The Hanged Man of the Rider-Waite Tarot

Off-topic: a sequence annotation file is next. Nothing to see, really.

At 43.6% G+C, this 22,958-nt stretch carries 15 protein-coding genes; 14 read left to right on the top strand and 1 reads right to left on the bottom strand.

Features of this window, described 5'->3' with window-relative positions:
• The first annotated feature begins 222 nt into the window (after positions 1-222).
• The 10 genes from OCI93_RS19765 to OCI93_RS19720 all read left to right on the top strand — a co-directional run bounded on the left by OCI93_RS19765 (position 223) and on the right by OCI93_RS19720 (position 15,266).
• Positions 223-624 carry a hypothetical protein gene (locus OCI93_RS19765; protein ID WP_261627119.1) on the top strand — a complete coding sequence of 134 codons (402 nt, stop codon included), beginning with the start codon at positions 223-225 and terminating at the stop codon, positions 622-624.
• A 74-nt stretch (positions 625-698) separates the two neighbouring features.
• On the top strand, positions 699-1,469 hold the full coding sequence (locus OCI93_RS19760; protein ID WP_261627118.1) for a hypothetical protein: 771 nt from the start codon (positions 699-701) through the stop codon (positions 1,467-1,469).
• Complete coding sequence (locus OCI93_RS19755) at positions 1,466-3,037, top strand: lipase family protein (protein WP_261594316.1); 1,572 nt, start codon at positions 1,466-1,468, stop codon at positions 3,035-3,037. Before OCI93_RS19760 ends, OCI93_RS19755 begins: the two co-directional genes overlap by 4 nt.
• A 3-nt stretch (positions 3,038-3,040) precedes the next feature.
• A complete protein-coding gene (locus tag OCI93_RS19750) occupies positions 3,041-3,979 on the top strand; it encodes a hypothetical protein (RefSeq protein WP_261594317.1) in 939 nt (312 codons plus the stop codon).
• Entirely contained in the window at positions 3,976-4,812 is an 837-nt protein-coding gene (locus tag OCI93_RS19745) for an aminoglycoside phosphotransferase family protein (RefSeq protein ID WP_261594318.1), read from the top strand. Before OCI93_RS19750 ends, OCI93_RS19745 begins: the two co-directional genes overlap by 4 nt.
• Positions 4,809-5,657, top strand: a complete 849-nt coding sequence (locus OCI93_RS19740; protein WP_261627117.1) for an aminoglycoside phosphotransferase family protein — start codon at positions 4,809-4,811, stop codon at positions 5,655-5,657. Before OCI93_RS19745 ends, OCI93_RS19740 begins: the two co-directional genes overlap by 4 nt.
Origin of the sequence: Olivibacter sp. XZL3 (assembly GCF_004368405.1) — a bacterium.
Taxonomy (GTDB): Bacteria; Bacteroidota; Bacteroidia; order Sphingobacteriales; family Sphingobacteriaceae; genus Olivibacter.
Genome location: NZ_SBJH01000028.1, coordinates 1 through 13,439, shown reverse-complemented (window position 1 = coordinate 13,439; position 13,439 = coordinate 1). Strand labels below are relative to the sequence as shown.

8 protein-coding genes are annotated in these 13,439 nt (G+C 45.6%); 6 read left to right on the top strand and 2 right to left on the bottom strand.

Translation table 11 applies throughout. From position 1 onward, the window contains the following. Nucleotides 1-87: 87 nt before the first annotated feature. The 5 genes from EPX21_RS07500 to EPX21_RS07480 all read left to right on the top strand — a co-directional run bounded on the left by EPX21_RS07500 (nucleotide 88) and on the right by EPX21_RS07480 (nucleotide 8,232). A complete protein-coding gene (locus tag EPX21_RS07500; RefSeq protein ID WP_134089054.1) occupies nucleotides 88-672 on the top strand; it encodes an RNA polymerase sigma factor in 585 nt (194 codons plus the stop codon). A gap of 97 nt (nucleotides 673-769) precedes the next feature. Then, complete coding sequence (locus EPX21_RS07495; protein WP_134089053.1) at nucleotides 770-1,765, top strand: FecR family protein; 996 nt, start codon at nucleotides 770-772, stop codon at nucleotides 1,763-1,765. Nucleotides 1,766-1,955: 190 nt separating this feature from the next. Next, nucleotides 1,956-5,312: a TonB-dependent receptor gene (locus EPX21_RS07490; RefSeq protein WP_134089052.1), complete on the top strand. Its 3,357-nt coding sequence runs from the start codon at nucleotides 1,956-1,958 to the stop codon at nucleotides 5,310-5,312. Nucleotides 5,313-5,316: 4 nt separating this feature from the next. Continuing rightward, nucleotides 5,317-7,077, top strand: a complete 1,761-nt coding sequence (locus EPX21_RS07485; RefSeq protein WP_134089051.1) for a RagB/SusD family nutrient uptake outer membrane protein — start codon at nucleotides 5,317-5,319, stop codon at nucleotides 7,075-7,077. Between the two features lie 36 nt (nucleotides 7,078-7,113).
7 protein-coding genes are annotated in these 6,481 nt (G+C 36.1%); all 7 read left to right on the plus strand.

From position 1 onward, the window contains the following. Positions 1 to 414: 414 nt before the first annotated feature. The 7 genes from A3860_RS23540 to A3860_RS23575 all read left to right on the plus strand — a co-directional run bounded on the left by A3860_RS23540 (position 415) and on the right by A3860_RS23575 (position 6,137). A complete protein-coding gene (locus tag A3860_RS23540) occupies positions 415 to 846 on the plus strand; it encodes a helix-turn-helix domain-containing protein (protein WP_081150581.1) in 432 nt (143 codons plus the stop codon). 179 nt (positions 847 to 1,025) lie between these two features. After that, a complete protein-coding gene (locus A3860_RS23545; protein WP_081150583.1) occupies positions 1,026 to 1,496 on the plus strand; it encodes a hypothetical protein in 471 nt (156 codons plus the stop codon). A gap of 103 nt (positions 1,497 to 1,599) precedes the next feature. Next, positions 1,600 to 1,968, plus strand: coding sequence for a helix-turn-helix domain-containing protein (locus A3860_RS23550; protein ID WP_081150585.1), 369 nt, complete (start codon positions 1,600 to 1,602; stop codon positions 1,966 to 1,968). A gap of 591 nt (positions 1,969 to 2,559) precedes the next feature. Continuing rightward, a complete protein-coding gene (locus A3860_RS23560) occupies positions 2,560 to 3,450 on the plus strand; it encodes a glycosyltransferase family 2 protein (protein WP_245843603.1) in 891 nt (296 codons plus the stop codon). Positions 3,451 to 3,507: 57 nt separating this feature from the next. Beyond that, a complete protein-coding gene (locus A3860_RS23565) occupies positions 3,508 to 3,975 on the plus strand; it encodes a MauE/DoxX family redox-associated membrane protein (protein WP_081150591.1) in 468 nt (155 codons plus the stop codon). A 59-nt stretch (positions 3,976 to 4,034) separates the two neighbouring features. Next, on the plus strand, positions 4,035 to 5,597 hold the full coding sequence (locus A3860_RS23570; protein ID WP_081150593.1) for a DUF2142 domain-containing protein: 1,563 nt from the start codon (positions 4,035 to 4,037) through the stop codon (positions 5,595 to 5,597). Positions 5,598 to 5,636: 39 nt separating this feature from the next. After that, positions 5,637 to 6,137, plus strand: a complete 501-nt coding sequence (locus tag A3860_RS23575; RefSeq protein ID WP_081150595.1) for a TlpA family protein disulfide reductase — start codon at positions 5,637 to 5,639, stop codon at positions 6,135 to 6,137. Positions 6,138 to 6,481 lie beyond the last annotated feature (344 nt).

The interpretation provided by Waite is a type of hybrid of these two explanations. The image of the Rider-Waite Tarot does depict bound hands, yet does display illumination issuing from the subject's head in a manner similar to the Noblet deck. In the accompanying text of the Rider-Waite deck, A. E. Waite states, “The gallows from which he is suspended forms a Tau cross, while the figure--from the position of the legs--forms a fylfot cross. There is a nimbus about the head of the seeming martyr. It should be noted (1) that the tree of sacrifice is living wood, with leaves thereon; (2) that the face expresses deep entrancement, not suffering; (3) that the figure, as a whole, suggests life in suspension, but life and not death. It is a card of profound significance, but all the significance is veiled. One of his editors suggests that Éliphas Lévi did not know the meaning, which is unquestionable nor did the editor himself. It has been called falsely a card of martyrdom, a card a of prudence, a card of the Great Work, a card of duty; but we may exhaust all published interpretations and find only vanity. I will say very simply on my own part that it expresses the relation, in one of its aspects, between the Divine and the Universe. He who can understand that the story of his higher nature is imbedded in this symbolism will receive intimations concerning a great awakening that is possible, and will know that after the sacred Mystery of Death there is a glorious Mystery of Resurrection.”